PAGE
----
Over the last decade, energetic discussions about fire safety followed every time we had a devastating fire.
Those discussions and attention to the topic seem akin to fire. It begins on the back of devastating fire accidents but soon disappears as the fire gets extinguished.
The major turning point of the fire safety issue came after the RMG factory Tazreen Fashion incident in 2012 which killed more than 112 people. However, except for the RMG sector, the overall fire safety system in the country remains a far cry from adequate.
Whenever any large-scale fire incident occurs, no single authority takes the responsibility for any incidents, which, inevitably, leads to endless blame games and finger-pointing.
A shipping ministry probe body, following primary investigation, has said on Sunday that the engine of MV Abhijan-10 – the launch that recently caught fire and killed at least 41 people and injured many more – was faulty.
A case has been filed with Barguna Chief Judicial Magistrate Court against the owner of MV Abhijan-10 Hamjalal Sheikh and 24 others in connection with the deadly fire incident in the launch that left at least 40 people dead and many more injured.
The government officials are never held accountable for any incident. They all blame the factory owners, or building owners and so on. Lest we forget, the Hashem Foods factory fire in Rupganj in July this year killed 52 people.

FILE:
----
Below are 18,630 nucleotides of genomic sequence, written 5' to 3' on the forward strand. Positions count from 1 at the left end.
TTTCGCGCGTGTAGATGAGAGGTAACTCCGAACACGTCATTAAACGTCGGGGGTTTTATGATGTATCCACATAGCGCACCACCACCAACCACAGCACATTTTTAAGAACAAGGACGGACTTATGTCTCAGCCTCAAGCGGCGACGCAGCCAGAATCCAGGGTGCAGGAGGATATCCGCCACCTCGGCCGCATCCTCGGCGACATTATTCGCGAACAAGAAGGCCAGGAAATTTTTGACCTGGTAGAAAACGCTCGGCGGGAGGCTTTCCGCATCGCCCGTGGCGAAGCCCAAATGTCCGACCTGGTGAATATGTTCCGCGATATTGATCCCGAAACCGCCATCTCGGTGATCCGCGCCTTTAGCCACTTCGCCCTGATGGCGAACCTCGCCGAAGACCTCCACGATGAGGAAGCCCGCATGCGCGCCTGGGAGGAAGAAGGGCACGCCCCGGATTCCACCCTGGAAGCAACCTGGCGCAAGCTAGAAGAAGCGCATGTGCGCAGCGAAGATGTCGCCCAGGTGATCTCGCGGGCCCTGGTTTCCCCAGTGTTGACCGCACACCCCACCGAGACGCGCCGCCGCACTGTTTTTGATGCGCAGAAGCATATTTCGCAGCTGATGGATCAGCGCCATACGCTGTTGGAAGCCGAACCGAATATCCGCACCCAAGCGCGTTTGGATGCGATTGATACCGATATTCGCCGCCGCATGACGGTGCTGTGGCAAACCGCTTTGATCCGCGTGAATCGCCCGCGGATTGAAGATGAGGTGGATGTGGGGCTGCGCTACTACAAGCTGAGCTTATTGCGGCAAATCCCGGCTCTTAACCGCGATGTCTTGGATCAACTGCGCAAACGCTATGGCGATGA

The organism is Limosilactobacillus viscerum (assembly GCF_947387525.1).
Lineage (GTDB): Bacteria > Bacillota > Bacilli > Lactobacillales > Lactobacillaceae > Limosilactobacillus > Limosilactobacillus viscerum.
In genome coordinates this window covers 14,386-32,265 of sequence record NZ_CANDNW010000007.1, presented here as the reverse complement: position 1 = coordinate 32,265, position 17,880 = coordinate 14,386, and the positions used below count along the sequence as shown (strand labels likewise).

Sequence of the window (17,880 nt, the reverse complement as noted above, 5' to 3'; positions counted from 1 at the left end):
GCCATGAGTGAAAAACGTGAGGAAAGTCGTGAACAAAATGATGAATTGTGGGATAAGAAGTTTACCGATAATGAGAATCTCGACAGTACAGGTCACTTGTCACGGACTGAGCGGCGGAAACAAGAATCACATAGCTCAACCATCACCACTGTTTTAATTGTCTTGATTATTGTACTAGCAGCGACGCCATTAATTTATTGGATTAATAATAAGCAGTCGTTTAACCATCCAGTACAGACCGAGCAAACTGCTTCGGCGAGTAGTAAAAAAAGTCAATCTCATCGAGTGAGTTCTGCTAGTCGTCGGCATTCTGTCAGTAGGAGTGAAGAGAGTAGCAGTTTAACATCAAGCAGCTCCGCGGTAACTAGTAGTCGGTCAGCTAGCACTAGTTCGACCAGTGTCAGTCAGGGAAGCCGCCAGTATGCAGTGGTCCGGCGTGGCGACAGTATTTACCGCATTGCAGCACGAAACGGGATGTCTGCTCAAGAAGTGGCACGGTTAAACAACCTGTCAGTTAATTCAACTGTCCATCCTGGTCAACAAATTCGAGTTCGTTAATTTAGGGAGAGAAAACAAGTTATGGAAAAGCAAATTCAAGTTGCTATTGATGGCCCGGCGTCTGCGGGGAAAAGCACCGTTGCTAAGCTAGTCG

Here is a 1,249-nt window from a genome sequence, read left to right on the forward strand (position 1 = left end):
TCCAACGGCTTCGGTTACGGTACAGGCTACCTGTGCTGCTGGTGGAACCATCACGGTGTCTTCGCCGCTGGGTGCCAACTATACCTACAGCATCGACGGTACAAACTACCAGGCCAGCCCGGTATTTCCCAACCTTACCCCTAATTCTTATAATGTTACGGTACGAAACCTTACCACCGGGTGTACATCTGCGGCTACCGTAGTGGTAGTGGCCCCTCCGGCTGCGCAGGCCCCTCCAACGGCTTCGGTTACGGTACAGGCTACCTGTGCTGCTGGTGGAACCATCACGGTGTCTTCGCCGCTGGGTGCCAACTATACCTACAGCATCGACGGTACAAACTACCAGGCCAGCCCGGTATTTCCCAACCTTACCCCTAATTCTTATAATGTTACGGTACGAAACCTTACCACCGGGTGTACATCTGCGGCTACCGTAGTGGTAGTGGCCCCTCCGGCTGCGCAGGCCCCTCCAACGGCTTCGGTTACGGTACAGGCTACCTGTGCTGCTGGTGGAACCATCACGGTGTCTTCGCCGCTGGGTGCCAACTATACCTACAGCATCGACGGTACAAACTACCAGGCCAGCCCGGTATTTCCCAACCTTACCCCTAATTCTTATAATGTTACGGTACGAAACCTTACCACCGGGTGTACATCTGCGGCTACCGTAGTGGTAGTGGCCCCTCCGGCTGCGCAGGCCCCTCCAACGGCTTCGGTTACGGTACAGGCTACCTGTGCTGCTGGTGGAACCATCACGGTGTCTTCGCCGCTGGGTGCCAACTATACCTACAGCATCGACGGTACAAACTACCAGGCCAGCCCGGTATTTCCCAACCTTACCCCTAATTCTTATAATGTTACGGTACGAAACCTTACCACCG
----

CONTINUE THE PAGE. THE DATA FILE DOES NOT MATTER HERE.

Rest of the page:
In regards to the case of the latest fire accident, with 'investigation' underway at full throttle in the Jhalakathi launch fire for four days since the incident (as of this writing), we are yet to know who gave the certificate and/or permission for running the launch with its faulty engine.
"If you do not hold government officials accountable for any incident, our fire safety will not improve," said Brigadier General (retd.) Ali Ahmed Khan, a former director-general of Fire Service and Civil Defense who headed the agency for seven years beginning from 2012 when the Tazreen Fashion fire incident occurred.
One of the four owners of the MV Abhijan-10 launch has been arrested from Dhaka's Keraniganj in connection with the deadly fire incident on Friday.
However, only time will tell what will become of this arrest. Past records of similar cases and arrests do not inspire hope. And this has been going on for years.
In a recent survey published in 2020 by the Bangladesh Fire Service and Civil Defense, the regulatory authority surveyed 5,207 establishments under six categories: shopping malls and markets, educational institutions, banks, hospitals and clinics, hotels and media outlets across the country.
The survey found that 42 per cent of all 1,595 shopping malls and markets are at high risk of fire incidents. 56 per cent of all 595 shopping malls and markets are at risk of fire incidents. And only 1.7 per cent of all the shopping malls and markets are at a satisfactory level.
The survey result reflects the situation of the fire safety issues in the country.